5 Most Beautiful Questions From Integral Calculus


Some people love solving math just for its own sake – they find beauty in mathematics. For them, math is not only used for application in physics or engineering. It’s just beautiful in itself – on its own – PURE, BEAUTIFUL.

The “beauty” can be found in equations, expressions and the flow that takes place when you form a solution. Such beauty can be found in the following questions.

If you’re a Calculus student or a math enthusiast – try out these 5 beautiful questions from Integral Calculus. I made these questions a long time ago and have received solutions for only two of them so far. See if you can solve them all.

Question #1


Question #2


Question #3


Question #4


Question #5


You can leave your answers as a comment here or mail them to me at dev@durofy.com

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About Author

Founder at Durofy. Blogs on technology & startups, runs a full service digital agency, teaches AP Calculus.


  1. Pingback: How should I solve the following Calculus questions considering IIT JEE preparations? - Quora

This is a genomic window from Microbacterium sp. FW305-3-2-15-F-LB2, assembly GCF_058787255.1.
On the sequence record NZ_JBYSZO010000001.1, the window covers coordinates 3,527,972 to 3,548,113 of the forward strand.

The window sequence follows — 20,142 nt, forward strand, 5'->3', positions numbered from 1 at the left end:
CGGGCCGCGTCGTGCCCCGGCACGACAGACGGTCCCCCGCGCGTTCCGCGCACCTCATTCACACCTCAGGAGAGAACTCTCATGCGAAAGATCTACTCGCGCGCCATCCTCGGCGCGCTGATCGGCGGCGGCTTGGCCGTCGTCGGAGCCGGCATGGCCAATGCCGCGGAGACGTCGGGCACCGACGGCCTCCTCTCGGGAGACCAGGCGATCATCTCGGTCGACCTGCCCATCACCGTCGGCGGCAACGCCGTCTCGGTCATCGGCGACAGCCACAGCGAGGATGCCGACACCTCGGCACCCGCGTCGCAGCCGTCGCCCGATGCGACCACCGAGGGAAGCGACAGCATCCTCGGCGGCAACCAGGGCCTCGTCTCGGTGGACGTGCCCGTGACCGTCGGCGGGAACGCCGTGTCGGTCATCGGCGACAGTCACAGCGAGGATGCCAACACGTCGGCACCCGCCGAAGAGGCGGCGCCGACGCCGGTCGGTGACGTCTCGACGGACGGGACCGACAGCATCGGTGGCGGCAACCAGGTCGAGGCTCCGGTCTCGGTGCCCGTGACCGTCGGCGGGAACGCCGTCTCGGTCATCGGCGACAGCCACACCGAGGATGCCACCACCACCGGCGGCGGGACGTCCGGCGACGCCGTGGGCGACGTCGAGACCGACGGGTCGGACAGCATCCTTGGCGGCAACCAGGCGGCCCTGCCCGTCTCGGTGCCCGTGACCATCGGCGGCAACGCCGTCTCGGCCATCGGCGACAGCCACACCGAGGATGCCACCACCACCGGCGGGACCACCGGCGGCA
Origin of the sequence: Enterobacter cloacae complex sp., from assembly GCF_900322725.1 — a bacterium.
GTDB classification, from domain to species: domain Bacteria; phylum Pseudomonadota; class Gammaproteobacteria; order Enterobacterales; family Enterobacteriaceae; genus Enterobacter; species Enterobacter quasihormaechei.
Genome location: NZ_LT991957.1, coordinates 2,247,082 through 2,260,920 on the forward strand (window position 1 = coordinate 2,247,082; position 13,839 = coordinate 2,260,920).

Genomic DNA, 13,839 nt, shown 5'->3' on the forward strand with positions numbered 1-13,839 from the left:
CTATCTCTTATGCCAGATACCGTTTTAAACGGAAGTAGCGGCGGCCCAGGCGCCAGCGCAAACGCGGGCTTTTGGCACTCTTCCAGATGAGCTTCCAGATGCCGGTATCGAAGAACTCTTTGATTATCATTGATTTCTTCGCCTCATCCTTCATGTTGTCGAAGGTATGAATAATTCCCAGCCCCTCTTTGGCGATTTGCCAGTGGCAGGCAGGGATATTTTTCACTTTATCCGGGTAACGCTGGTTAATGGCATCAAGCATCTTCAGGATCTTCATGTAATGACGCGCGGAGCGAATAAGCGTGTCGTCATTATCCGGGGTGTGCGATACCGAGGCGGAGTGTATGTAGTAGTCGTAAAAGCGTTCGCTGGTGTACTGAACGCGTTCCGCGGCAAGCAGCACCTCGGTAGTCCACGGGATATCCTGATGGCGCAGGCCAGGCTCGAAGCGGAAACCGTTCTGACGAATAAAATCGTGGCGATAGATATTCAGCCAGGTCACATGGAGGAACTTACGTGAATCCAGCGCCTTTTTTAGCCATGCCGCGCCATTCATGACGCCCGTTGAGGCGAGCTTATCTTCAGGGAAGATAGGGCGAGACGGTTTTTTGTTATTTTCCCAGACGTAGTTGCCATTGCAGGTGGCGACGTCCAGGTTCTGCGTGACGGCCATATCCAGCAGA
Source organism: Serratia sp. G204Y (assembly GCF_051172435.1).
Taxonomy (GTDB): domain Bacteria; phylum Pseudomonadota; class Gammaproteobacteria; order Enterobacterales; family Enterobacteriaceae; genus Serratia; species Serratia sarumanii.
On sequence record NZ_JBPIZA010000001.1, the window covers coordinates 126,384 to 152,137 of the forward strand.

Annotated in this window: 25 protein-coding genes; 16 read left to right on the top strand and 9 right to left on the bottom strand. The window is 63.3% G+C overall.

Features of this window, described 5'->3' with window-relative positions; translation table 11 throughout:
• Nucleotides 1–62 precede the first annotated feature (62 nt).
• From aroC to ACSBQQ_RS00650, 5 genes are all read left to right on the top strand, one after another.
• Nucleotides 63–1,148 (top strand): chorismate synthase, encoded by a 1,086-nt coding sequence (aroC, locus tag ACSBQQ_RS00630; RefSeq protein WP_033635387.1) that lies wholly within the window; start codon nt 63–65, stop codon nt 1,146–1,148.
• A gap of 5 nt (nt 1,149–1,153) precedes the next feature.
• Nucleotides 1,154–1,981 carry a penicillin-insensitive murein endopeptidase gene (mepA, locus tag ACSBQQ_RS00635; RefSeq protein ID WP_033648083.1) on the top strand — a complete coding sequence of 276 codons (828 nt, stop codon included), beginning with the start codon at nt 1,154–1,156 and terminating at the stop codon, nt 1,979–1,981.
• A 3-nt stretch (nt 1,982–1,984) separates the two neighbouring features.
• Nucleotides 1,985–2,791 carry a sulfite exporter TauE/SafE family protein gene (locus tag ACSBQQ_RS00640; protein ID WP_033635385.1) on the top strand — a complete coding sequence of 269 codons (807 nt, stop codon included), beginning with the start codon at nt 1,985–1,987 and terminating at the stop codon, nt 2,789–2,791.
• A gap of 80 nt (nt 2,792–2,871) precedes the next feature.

2. For question #4 hv tried by simplifying the given integral up to integral{[Cos(taninv(1/square root1 x^c)]^2dx.again simplifying the expression tointegral{(1 x^2)/(2 x^2)}dx by letting tanm=1/sq rt(1 x^2) then (cos m)^2 =(1 x^2)/(2 x^2).hence(cos(taninv1/sqr1 x^2)=(1 x^2)/(2 x^2).finally integrating the simplified expressions i got the answer as x-0.5sqroot[taninv(x/sqroot2)] constant

  3. Question can easily be solved by simplify{x(pi 49)}^15/7 to x^15/7(pi 49)^15/7 then use substituion method(by letting x^pi 7=u and differentiate to get du=pix^(pi-1)dx.but pi-1=15/7 and continue to solve it.

  4. @Rishabh Dev
    Thanks Rishabh Dev. I have done question #1. I am quoting the first picture. What is the institution and city where the work is housed? for citing your work

  5. arka ..loves math on

    ans 1 is :(7/22)* (pi+49)^15/7*(1/pi^2)* (ln|x^(1/7)|) ..trick is .. just replace pi=22/7 in case of power of x^pi in denominator

      • Nice point! Though while solving Calculus problems, we usually see pi and e from a high level view and even logarithms and other values are treated as approximations as the aim of the problem is to test calculus concepts. However, what you pointed out is right and a small instruction can be added saying “Assume pi = 22/7” however, that would also serve as a big hint which was the reason why that was avoided.

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